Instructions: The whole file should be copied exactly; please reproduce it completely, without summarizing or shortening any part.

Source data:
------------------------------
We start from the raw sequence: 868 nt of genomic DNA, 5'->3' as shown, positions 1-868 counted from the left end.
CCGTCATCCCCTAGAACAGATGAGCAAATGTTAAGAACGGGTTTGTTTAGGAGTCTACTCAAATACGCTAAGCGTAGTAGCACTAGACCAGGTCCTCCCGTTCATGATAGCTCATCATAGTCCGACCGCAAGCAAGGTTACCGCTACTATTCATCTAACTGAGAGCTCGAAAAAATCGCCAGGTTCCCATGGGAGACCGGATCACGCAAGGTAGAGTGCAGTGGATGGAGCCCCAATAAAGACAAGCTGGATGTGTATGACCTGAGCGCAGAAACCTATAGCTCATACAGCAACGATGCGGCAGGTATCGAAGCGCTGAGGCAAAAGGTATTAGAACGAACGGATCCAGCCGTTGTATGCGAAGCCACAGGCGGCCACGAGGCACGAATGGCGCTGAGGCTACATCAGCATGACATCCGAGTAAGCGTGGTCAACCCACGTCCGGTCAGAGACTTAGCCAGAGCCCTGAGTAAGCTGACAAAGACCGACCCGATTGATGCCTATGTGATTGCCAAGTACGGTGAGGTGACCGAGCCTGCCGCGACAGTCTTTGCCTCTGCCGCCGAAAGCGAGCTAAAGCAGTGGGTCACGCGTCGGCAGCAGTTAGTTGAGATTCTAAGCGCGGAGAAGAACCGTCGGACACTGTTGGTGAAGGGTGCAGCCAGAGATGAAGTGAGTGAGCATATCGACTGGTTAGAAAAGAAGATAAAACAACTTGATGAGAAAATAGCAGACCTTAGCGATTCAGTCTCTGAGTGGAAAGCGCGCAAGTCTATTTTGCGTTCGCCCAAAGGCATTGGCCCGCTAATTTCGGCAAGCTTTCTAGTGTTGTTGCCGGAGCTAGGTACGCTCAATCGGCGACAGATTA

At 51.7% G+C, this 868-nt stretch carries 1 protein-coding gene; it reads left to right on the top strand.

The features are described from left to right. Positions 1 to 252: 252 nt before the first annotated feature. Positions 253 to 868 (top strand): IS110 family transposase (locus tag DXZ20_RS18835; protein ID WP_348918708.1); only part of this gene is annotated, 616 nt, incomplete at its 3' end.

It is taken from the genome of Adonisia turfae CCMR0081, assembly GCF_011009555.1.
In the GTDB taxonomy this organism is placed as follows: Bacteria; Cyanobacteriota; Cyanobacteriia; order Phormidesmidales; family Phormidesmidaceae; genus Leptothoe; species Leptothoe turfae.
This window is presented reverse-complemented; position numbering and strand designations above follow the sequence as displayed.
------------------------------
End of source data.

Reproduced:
We start from the raw sequence: 868 nt of genomic DNA, 5'->3' as shown, positions 1-868 counted from the left end.
CCGTCATCCCCTAGAACAGATGAGCAAATGTTAAGAACGGGTTTGTTTAGGAGTCTACTCAAATACGCTAAGCGTAGTAGCACTAGACCAGGTCCTCCCGTTCATGATAGCTCATCATAGTCCGACCGCAAGCAAGGTTACCGCTACTATTCATCTAACTGAGAGCTCGAAAAAATCGCCAGGTTCCCATGGGAGACCGGATCACGCAAGGTAGAGTGCAGTGGATGGAGCCCCAATAAAGACAAGCTGGATGTGTATGACCTGAGCGCAGAAACCTATAGCTCATACAGCAACGATGCGGCAGGTATCGAAGCGCTGAGGCAAAAGGTATTAGAACGAACGGATCCAGCCGTTGTATGCGAAGCCACAGGCGGCCACGAGGCACGAATGGCGCTGAGGCTACATCAGCATGACATCCGAGTAAGCGTGGTCAACCCACGTCCGGTCAGAGACTTAGCCAGAGCCCTGAGTAAGCTGACAAAGACCGACCCGATTGATGCCTATGTGATTGCCAAGTACGGTGAGGTGACCGAGCCTGCCGCGACAGTCTTTGCCTCTGCCGCCGAAAGCGAGCTAAAGCAGTGGGTCACGCGTCGGCAGCAGTTAGTTGAGATTCTAAGCGCGGAGAAGAACCGTCGGACACTGTTGGTGAAGGGTGCAGCCAGAGATGAAGTGAGTGAGCATATCGACTGGTTAGAAAAGAAGATAAAACAACTTGATGAGAAAATAGCAGACCTTAGCGATTCAGTCTCTGAGTGGAAAGCGCGCAAGTCTATTTTGCGTTCGCCCAAAGGCATTGGCCCGCTAATTTCGGCAAGCTTTCTAGTGTTGTTGCCGGAGCTAGGTACGCTCAATCGGCGACAGATTA

At 51.7% G+C, this 868-nt stretch carries 1 protein-coding gene; it reads left to right on the top strand.

The features are described from left to right. Positions 1 to 252: 252 nt before the first annotated feature. Positions 253 to 868 (top strand): IS110 family transposase (locus tag DXZ20_RS18835; protein ID WP_348918708.1); only part of this gene is annotated, 616 nt, incomplete at its 3' end.

It is taken from the genome of Adonisia turfae CCMR0081, assembly GCF_011009555.1.
In the GTDB taxonomy this organism is placed as follows: Bacteria; Cyanobacteriota; Cyanobacteriia; order Phormidesmidales; family Phormidesmidaceae; genus Leptothoe; species Leptothoe turfae.
This window is presented reverse-complemented; position numbering and strand designations above follow the sequence as displayed.